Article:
Still one of the most criminally overlooked releases of the year, Corey Cunningham’s (Terry Malst, Smokescreens) Business of Dreams showed no signs of a sophomore slump on his latest LP for Slumberland. The record perfectly encapsulates the melancholy, wistfulness, and tenderness of the best jangle-pop and synth-pop, slotting him in easily among bands on the Creation and Sarah Records rosters in any mix. He’s heading out on tour with Jessica Pratt and released a new video for the album’s title track “Ripe For Anarchy.” The spare treatment of the video sums up the album’s vibes with its overcast hues and sighed atmospheres. Check out the clip above, and if you haven’t snagged a copy yet, its probably about time.



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Papercuts – “Blues Run The Game”

Last year’s Paralell Universe Blues was a highlight among Papercuts’ fairly stuffed catalog, adding a dose of hazy gaze to Jason Quever’s always welcome folk-pop. On the eve of embarking on a European tour supporting Steve Gun, the band is releasing the EP Kathleen Says, which rounds up that standout from the 2018 LP alongside a dreamy version of the Jackson C. Frank classic “Blues Run The Game” and a stripped down version of new song, “Comb In Your Hair.”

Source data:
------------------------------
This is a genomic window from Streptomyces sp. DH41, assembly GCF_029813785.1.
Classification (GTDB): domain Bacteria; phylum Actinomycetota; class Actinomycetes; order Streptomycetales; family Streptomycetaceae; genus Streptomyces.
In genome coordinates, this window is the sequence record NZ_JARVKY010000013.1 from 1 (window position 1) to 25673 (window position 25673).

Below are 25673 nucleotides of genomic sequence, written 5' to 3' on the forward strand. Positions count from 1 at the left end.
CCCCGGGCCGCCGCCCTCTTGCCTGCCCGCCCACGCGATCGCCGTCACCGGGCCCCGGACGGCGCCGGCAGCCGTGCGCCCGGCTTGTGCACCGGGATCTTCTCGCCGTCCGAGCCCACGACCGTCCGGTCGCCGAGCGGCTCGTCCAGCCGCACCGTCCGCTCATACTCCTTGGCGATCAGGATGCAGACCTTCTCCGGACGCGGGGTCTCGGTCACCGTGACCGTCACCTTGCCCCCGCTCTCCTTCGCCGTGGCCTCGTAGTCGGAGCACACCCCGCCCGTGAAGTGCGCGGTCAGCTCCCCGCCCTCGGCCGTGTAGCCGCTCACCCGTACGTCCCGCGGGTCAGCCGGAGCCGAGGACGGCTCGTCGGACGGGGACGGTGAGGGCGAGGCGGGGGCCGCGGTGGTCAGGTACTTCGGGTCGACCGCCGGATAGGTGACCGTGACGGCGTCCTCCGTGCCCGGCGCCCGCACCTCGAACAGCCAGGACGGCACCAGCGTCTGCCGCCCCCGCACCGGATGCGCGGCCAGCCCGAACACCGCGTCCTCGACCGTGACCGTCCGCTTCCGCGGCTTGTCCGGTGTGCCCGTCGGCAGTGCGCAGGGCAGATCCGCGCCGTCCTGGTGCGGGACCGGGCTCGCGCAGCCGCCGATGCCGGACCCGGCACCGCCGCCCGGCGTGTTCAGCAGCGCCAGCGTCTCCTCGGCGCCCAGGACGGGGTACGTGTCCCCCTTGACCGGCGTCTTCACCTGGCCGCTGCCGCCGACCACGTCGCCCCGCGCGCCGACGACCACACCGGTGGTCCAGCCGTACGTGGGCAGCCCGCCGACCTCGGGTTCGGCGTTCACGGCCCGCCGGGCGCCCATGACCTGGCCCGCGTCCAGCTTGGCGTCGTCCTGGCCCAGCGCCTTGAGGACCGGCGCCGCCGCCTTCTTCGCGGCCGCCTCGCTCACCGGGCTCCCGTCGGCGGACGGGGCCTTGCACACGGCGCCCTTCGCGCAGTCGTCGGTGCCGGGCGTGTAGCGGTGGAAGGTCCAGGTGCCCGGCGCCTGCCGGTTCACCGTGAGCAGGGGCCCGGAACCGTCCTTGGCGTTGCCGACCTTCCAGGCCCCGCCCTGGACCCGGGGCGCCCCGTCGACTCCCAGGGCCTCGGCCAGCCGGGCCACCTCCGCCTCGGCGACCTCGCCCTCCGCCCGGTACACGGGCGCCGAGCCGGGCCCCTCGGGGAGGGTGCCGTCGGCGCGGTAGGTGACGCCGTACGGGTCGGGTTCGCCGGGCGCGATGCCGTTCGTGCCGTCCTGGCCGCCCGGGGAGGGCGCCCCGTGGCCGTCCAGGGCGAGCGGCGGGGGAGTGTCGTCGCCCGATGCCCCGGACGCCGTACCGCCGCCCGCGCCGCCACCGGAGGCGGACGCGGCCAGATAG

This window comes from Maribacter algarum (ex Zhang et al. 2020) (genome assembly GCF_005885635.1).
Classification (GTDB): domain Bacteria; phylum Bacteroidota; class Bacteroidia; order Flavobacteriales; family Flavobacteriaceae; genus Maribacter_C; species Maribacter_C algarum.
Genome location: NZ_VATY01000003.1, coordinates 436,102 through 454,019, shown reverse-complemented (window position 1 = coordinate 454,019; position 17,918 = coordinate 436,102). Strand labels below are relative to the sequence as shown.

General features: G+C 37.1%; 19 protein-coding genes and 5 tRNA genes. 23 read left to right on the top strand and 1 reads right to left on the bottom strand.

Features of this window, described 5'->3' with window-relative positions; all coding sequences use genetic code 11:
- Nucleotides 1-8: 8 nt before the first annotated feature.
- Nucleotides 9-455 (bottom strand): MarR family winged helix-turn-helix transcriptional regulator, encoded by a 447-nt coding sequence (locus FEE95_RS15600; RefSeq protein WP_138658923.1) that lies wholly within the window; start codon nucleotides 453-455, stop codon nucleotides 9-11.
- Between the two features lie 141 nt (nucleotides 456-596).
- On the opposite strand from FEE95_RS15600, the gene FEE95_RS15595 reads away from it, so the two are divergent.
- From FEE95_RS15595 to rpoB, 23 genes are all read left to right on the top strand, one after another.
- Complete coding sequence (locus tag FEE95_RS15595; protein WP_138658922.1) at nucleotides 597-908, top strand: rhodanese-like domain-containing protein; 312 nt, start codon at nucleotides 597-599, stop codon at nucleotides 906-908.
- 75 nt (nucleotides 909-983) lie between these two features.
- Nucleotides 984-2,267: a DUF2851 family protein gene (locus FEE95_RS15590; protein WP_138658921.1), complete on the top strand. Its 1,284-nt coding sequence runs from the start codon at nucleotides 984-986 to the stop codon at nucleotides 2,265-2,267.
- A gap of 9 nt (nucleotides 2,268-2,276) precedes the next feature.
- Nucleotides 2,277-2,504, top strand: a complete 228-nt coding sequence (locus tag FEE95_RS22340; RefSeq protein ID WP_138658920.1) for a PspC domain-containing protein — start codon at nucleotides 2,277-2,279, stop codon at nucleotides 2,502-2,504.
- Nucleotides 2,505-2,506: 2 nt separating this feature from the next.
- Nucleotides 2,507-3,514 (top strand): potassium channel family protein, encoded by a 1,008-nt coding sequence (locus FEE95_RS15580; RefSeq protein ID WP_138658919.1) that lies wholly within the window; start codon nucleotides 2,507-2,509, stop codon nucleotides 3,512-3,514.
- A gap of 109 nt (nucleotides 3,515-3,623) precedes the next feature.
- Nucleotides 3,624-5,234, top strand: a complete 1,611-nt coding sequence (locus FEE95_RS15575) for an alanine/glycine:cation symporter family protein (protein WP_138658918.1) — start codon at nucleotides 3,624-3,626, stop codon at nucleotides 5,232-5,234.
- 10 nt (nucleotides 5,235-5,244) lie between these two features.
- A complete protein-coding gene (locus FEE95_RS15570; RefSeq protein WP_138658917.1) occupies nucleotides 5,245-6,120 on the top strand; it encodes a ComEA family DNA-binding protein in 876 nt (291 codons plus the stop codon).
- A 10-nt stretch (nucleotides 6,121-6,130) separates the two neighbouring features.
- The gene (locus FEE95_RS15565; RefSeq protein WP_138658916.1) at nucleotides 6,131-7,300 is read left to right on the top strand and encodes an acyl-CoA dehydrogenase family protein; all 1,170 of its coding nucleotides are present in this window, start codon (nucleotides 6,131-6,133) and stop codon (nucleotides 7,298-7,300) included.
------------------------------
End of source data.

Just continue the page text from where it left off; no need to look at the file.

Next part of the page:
Long covered as a folk staple, Quever gives Frank’s version a lush treatment that lets glints of sun in through billowing clouds. Though its hard to stand out among versions by everyone from Bert Jansch to Nick Drake, Papercuts gives the song a modern update that’s swirled in closing time twinges of sadness – the purple stage lights flickering and just a taste of dry ice on the air as the last of the bottle caps are swept into the corner. The EP is out this Friday and the tour heads out on the 19th. Give a first listen to the cover below.

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Boyracer – “Strong Arms / Teardrops”